Remember the trial in Alice in Wonderland where the sentence precedes the verdict? Not only did last summer's movie, Minority Report, borrow the theme, but so too does the federal government as it hunts for would-be terrorists.
Minority Report takes place in 2054. Its star, Tom Cruise, heads a police unit using futuristic technology and seemingly infallible psychics (or "pre-cogs") to locate people intending to commit murder. The unit's job is to spot these "pre-perpetrators" and then move in, arrest, and incarcerate them before they commit the crime.
The movie, like Alice in Wonderland, is a fantasy. Disturbingly reminiscent of the film, however, is a real-life practice that the city of Wilmington, Del., adopted this past August.
The Wilmington policy calls for police to take pictures of people on the streets near the sites of drug busts. Authorities collect the photos along with the names and addresses of these potential pre-perpetrators and add them to a special law-enforcement database. Although most of these bystanders are guilty of no crime, the police deem them more likely than other citizens to commit one in the future.
Total Information Awareness
Much more ominous and ambitious than this local initiative in Delaware is the Pentagon's recently proposed techno-surveillance system, Total Information Awareness.
Headed by retired Adm. John Poindexter of Iran-Contra notoriety, the initial $10 million for this project (some think the cost will be $240 million over three years) will help set up a system to "detect, classify, ID, track, understand, pre-empt." The objects of these verbs are possible terrorists, whom Poindexter hopes to spot before they do any harm.
Using supercomputers and data-mining techniques, the TIA will keep records on credit-card purchases, plane flights, e-mails, Web sites, housing, and a variety of other bits of information in the hope of detecting suspicious patterns of activity — buying chemicals, renting crop-dusting planes, subscribing to radical newsletters, etc.
Once again, the aim is to stop pre-perpetrators before they commit any crime — certainly a most worthy goal. The problem is that since the government will collect, integrate and evaluate extensive personal data on all of us, the system will severely compromise our privacy. On top of this, it's doubtful that it will work anyway.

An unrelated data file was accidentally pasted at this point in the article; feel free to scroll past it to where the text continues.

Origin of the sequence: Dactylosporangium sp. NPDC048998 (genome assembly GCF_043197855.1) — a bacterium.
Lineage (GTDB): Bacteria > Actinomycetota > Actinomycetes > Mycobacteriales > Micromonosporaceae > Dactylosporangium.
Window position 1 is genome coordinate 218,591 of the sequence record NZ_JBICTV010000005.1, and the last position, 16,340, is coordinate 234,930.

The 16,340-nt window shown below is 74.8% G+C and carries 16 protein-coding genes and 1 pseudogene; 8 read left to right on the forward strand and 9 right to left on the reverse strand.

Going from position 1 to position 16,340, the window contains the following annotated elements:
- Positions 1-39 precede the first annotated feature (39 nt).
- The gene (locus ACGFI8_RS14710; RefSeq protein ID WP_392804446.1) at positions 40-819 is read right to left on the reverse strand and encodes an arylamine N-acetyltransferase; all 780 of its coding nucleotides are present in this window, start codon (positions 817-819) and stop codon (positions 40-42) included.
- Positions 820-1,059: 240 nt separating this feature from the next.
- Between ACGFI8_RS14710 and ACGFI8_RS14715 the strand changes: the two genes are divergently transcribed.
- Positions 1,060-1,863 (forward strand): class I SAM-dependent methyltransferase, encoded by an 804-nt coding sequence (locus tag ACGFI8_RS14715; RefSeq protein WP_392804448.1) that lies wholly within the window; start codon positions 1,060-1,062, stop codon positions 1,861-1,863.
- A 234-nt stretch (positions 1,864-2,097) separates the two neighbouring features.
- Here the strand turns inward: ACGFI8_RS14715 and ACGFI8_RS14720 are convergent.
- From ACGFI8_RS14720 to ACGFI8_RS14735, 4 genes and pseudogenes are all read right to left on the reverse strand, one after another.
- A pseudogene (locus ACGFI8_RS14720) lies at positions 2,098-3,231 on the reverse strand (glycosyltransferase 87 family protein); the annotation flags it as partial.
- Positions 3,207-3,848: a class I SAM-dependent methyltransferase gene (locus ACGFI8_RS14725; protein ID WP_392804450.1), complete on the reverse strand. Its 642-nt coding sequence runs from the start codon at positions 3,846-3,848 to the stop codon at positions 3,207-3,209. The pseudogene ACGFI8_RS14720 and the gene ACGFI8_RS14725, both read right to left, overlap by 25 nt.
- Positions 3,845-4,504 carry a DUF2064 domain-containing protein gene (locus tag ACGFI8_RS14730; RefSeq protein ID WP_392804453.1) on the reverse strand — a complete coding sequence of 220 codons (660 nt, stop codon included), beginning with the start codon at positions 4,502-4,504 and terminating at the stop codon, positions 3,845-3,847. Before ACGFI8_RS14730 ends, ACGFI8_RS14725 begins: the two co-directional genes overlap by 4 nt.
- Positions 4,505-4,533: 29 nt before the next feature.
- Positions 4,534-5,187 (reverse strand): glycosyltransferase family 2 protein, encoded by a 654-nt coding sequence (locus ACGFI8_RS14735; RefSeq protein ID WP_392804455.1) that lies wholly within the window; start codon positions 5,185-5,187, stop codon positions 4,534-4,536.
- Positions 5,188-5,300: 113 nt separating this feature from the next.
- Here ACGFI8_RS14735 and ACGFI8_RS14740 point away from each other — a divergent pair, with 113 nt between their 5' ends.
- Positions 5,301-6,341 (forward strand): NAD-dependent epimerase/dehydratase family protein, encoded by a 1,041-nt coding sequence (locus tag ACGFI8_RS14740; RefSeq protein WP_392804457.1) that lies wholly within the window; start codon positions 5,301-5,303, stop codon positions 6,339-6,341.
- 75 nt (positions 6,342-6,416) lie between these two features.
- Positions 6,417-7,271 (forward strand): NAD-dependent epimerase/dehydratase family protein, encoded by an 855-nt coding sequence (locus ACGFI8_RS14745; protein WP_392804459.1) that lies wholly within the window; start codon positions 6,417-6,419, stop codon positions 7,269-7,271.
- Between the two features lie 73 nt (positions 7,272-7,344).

One objection to it that I want to discuss here stems from probability and the obvious fact that the vast majority of people are not terrorists, murderers or drug dealers.
Mathematically Flavored Science Fiction
A mathematically flavored science fiction scenario about the identification of future terrorists helps make the point.
Assume for the sake of the argument that eventually (maybe by 2054), some system of total information-gathering becomes so uncannily accurate that when it examines a future terrorist, 99 percent of the time it will correctly identify him as a pre-perpetrator. Furthermore, when this system examines somebody who is harmless, 99 percent of the time the system will correctly identify him as harmless. In short, it makes a mistake only once every 100 times.
Now let's say that law enforcement apprehends a person by using this technology. Given these assumptions, you might guess that the person would be almost certain to commit a terrorist act. Right? Well, no. Even with the system's amazing data-mining powers, there is only a tiny probability the apprehended person will go on to become an active terrorist.
To see why this is so and to make the calculations easy, let's postulate a population of 300 million people of whom 1,000 are future terrorists. The system will correctly identify, we're assuming, 99 percent of these 1,000 people as future terrorists. Thus, since 99 percent of 1,000 is 990, the system will apprehend 990 future terrorists. Great! They'll be locked up somewhere.
But wait. There are, by assumption, 299,999,000 non-terrorists in our population and the system will be right about 99 percent of them as well. Another way of saying this is that it will be wrong about 1 percent of these people. Since 1 percent of 299,999,000 equals 2,999,990, the system will swoop down on these 2,999,990 innocent people as well as on the 990 guilty ones, incarcerating them all.
That is, the system will arrest almost 3 million innocent people, about 3,000 times the number of guilty ones. And that occurs, remember, only because we're assuming the system has these amazing powers of discernment! If its powers are anything like our present miserable predictive capacities, an even greater percentage of those arrested will be innocent.
Of course, this is a fiction and the numbers, percentages and assumptions are open to very serious question. Nevertheless, the fact remains that since almost all people are innocent, the overwhelming majority of the people rounded up using any set of reasonable criteria will be innocent. And even though the system proposes only increased scrutiny rather than incarceration for suspected pre-perpetrators, such scrutiny might very well lead over time to a detailed government dossier on each of us with little if any increase in security.
There are many ways to combat terrorism without entering a futuristic Wonderland devoid of privacy rights.
Professor of mathematics at Temple University and adjunct professor of journalism at Columbia University, John Allen Paulos is the author of several best-selling books, including Innumeracy, and the forthcoming A Mathematician Plays the Market, which will be published in the spring. His Who’s Counting? column on ABCNEWS.com appears the first weekend of every month.